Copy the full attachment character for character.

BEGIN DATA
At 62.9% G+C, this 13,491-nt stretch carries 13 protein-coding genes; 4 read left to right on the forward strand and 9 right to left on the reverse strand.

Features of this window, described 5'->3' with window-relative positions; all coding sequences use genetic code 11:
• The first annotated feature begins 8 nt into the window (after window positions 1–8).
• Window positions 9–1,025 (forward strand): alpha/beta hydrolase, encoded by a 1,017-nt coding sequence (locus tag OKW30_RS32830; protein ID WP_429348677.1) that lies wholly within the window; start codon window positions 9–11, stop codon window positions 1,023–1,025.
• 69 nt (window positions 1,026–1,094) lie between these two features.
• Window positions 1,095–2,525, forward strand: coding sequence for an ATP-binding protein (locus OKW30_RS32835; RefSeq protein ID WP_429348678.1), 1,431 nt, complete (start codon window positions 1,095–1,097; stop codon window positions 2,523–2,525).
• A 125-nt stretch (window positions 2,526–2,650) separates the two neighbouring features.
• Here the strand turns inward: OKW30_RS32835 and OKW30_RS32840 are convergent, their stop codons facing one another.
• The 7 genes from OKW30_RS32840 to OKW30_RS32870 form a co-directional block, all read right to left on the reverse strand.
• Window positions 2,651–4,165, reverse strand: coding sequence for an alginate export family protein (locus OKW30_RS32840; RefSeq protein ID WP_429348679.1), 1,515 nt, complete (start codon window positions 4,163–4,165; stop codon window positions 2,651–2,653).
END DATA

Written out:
At 62.9% G+C, this 13,491-nt stretch carries 13 protein-coding genes; 4 read left to right on the forward strand and 9 right to left on the reverse strand.

Features of this window, described 5'->3' with window-relative positions; all coding sequences use genetic code 11:
• The first annotated feature begins 8 nt into the window (after window positions 1–8).
• Window positions 9–1,025 (forward strand): alpha/beta hydrolase, encoded by a 1,017-nt coding sequence (locus tag OKW30_RS32830; protein ID WP_429348677.1) that lies wholly within the window; start codon window positions 9–11, stop codon window positions 1,023–1,025.
• 69 nt (window positions 1,026–1,094) lie between these two features.
• Window positions 1,095–2,525, forward strand: coding sequence for an ATP-binding protein (locus OKW30_RS32835; RefSeq protein ID WP_429348678.1), 1,431 nt, complete (start codon window positions 1,095–1,097; stop codon window positions 2,523–2,525).
• A 125-nt stretch (window positions 2,526–2,650) separates the two neighbouring features.
• Here the strand turns inward: OKW30_RS32835 and OKW30_RS32840 are convergent, their stop codons facing one another.
• The 7 genes from OKW30_RS32840 to OKW30_RS32870 form a co-directional block, all read right to left on the reverse strand.
• Window positions 2,651–4,165, reverse strand: coding sequence for an alginate export family protein (locus OKW30_RS32840; RefSeq protein ID WP_429348679.1), 1,515 nt, complete (start codon window positions 4,163–4,165; stop codon window positions 2,651–2,653).